Books by academics reviewed by academics
Book of the week: Wars, Guns and Votes
Joanna Lewis gets to grip with the workings of African democracies
"Oops, I did it again." By quickly publishing another book for a general audience that will delight as many readers as it will outrage - footnote-free, with a cheeky three-page bibliography - Oxford's professor of development economics has become the Britney Spears of the poverty industry. Last year, his award-winning book The Bottom Billion (or a billion bottoms, as detractors prefer) was praised for its expose of the scandalous level of world poverty, while drawing criticism for neoconservative solutions. Now he launches a second offensive in asking why democracy isn't delivering for those he places at the bottom.
Paul Collier has specialised in Africa, and it is Africa that this new book is really about. Not that this matters. Seventy per cent of his bottoms live there. It has some of the world's dodgiest democratically elected leaders, plus lots of young men waving Kalashnikovs. And as the world watches a youthful African-American US President - his father a Kenyan - talk up responsible government and moral leadership, and at the same time an African President tucks into his 85th birthday cake as millions starve and die needlessly under his misrule, some may say it's a pretty good moment to be debating what the current shifting global political order might do for Africa's beleaguered citizens.
Collier's book is an argument for dismantling the sovereignty of African states and instigating a new type of international intervention (including military intervention) in states that fail to live up to clear rules on the exercise of power. At the time of writing, significantly before the global recession, Collier assures us that the UN was considering a Right to Protect legal mandate for intervention; the US was looking for a base in Africa to establish a rapid military reaction force; and Britain had intervened militarily in Sierra Leone in 2000.
It may sound like the Jeremy Clarkson approach to African diplomacy, but Collier insists that he's no neo-imperialist, nor would he go so far as the UN's proposal. "Externally imposed regime change tramples on the unhealed wound of colonialism and so is unrealistic", while "the international community is about as dysfunctional as any community can get". So he says "no" to military intervention in Zimbabwe and Darfur, these cases being evidently too mad to be redeemed in his view. His solution is a package of compromises to break the cycle of violence, instability and poverty.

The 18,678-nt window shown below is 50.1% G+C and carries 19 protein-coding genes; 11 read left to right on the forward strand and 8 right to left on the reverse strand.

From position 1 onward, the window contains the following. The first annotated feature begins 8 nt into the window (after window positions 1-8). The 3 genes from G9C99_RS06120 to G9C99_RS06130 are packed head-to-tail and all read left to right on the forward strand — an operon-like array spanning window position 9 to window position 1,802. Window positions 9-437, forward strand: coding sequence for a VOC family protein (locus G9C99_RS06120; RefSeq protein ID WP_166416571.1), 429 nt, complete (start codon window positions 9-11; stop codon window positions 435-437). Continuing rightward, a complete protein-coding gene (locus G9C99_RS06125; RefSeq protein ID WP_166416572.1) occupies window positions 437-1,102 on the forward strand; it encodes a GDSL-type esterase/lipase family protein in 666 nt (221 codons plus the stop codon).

To appreciate his solutions, one first has to grasp what he thinks are the problems. Collier has quantified real and imagined scenarios. He paints a Dante's inferno picture of Africa, plotting the shallow benefits from the wave of democratisation since the end of the Cold War. Rulers have mostly remained unaccountable to electorates. Able to rely on vast sums of aid while taxation remains low, presidents and their cronies have merrily kept domestic military expenditure ludicrously high; squirrelled away large personal fortunes overseas; and rewarded their ethnic-based supporters. Most failing states, he insists, are too small to deliver security and public goods. Yet they hide their failings and get away with murder, protected by extravagant notions of national sovereignty.
As is well understood, the colonial legacy acts as a clamp, particularly the historical struggle for the right of self-determination against white minority rule. Yet a bigger factor is the attitude of African leaders to power, often viewing it as a lifetime membership of a regional club. Bent on enriching themselves, they rarely interfere in what their generous definitions of what constitutes the so-called internal affairs of their fellow club members.
So if Collier still has the ear of Western governments, the World Bank and the UN, what's he advising them? To take the post-conflict reconstruction of Europe in 1945, Nato, the Marshall Plan and the European Union as a model. A federal system of African states or regional blocs should "share sovereignty" and dismantle barriers to flows of trade, interconnect infrastructure and pool security by mutual guarantees. To improve governance and accountability, the international community should invite leaders to sign up to a code of good practice, including arms reduction and transparent accounting. In return they would be guaranteed against military overthrows: "a guidance system that transforms the missile of the coup d'etat into an effective domestic restraint", ie, Western military intervention. In post-conflict situations, sovereignty would be temporarily farmed out to others as peacekeepers, providers of public goods and project managers of basic, unsexy but vital reconstruction work - essentially, "Bricklayers without Borders".